A welcome sign of independent intelligent life at the NYT business section comes this morning, with Edmund Andrews’ piece on Frannie’s latest loan-mod plan. Both the WSJ and the FT played the story just as Treasury and FHFA wanted them to; the WSJ even sent out a "news alert" yesterday morning telling readers that a "mass loan modification plan" was on its way.
The WSJ headline is "U.S. Steps Up Help for Homeowners", while the FT opts for "New help for Fannie and Freddie borrowers". Here, by contrast, is Andrews, under the headline "White House Scales Back a Mortgage Relief Plan":
WASHINGTON — The Bush administration is backing away from proposals to have the government refinance a broad swath of homeowners who face foreclosure after taking out subprime mortgages and other high-risk loans over the last few years.
The clearest sign of retreat came on Tuesday, when administration officials announced a much more limited plan to help people who have become seriously delinquent on conventional loans guaranteed by Fannie Mae and Freddie Mac, the two government-controlled mortgage finance companies.
The plan announced on Tuesday could lead to lower monthly payments for several hundred thousand homeowners, according to officials. But it would have virtually no impact on the millions of people who took out expensive subprime loans and who are at the heart of the nation’s foreclosure crisis.
I think the Andrews slant is much closer to reality than the truth-but-not-the-whole-truth way in which the WSJ and FT decided to go. Clearly there was a huge fight with Sheila Bair, and equally clearly she lost — while, presumably, holding out hope for something much more substantial under the coming Obama administration.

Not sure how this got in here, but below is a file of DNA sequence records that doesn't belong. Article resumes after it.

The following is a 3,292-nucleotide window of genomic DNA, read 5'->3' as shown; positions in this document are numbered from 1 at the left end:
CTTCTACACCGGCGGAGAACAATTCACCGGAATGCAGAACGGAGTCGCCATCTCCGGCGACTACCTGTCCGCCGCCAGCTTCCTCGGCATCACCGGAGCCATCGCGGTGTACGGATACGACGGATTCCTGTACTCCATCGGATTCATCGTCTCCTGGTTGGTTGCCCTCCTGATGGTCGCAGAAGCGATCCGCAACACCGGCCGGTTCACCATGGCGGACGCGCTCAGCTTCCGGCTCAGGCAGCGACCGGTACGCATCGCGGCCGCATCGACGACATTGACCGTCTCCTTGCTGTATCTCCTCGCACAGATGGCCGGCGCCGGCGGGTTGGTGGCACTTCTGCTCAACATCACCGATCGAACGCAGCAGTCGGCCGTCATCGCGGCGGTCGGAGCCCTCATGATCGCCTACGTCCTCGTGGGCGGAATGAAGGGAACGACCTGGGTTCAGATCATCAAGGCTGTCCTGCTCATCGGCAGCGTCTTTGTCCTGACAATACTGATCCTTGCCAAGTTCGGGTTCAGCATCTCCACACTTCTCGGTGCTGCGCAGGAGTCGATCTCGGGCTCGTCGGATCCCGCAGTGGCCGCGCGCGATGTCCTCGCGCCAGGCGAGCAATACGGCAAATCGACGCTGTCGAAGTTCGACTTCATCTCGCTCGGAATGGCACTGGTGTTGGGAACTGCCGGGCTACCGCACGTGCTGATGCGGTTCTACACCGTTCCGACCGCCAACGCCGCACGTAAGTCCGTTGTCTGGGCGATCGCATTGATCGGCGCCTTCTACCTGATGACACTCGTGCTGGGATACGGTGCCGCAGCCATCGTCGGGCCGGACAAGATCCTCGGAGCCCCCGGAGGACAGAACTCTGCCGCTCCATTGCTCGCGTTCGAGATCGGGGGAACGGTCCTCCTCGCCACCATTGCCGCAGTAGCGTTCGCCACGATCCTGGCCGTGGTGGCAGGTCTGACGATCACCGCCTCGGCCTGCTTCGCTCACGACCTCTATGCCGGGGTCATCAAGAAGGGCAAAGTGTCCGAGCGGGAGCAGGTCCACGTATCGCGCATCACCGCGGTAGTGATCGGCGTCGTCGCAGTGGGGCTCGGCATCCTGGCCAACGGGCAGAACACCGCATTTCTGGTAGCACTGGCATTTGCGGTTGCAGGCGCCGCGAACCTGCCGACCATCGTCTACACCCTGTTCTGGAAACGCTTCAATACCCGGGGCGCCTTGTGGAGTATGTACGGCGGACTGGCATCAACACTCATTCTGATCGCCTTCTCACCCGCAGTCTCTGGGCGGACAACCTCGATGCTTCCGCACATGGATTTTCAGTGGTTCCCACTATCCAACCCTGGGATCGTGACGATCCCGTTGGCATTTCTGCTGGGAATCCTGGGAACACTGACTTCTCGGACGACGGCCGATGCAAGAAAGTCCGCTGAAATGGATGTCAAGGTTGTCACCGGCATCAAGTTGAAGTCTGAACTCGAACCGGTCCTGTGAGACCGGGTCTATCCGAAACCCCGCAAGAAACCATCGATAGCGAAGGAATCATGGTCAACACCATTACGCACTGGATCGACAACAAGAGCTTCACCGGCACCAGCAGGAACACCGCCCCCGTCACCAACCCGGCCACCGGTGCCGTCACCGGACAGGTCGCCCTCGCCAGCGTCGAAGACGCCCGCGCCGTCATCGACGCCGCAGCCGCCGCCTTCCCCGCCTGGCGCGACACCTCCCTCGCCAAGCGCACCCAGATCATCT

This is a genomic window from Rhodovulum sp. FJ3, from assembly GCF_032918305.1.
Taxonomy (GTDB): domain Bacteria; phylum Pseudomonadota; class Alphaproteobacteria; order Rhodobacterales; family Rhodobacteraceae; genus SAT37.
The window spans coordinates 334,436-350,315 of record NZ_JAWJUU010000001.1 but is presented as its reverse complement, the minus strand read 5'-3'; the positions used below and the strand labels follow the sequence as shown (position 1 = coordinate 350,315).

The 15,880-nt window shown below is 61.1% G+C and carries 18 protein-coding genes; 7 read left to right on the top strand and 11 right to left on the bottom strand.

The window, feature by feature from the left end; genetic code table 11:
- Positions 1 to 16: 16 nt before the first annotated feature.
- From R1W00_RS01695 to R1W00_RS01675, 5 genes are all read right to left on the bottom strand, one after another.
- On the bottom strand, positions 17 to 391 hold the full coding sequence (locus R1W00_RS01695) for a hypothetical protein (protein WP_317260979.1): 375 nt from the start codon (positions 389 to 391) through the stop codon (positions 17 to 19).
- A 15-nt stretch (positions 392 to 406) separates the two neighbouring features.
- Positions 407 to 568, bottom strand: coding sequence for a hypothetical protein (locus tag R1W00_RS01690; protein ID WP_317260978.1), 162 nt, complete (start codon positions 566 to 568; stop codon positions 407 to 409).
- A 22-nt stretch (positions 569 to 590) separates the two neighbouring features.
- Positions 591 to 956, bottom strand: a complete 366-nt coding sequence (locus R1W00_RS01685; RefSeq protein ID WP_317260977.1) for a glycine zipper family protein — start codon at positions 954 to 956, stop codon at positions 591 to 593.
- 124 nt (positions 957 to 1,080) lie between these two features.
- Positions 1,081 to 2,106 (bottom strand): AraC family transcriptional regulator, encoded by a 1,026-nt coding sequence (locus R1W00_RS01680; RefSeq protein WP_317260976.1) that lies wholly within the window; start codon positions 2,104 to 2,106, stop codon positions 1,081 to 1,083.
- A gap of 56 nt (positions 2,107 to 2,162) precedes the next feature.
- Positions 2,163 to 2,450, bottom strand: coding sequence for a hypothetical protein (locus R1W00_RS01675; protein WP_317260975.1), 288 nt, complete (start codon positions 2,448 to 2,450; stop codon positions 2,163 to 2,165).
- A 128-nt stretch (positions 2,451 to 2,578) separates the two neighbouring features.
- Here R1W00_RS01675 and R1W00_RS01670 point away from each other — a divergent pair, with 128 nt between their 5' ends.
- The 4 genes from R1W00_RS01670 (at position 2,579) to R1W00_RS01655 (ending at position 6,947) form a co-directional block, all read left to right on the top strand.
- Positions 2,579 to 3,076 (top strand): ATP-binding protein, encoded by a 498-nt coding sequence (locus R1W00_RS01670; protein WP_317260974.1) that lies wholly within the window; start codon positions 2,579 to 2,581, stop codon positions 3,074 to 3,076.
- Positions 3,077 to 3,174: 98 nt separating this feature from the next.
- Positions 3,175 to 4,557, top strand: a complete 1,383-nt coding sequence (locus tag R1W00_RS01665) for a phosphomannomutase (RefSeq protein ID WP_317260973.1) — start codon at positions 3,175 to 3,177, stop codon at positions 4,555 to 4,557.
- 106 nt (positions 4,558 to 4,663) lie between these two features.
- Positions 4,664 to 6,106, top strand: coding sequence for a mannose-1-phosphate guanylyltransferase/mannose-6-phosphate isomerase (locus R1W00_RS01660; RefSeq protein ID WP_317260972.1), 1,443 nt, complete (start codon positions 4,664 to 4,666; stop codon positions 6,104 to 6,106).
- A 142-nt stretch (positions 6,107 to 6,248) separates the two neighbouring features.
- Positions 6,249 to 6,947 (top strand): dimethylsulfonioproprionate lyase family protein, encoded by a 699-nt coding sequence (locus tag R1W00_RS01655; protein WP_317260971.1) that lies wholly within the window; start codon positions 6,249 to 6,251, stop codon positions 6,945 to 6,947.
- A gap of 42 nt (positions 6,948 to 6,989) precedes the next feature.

There does indeed seem to have been a visible change in Treasury policy since the election. Until that point, it cared a little about optics. Now, it’s giving monster bailouts to the likes of AIG and American Express; it’s dragging its feet on homeowner relief; and in general Hank Paulson’s Wall Street buddies seem to be getting much better access than anybody in Detroit. And no one’s even trying very hard to defend these actions in public: they know they’ll be out of a job in January anyway, so they’re just doing what they want to do and what they feel is right, without caring much whether anybody else agrees with them.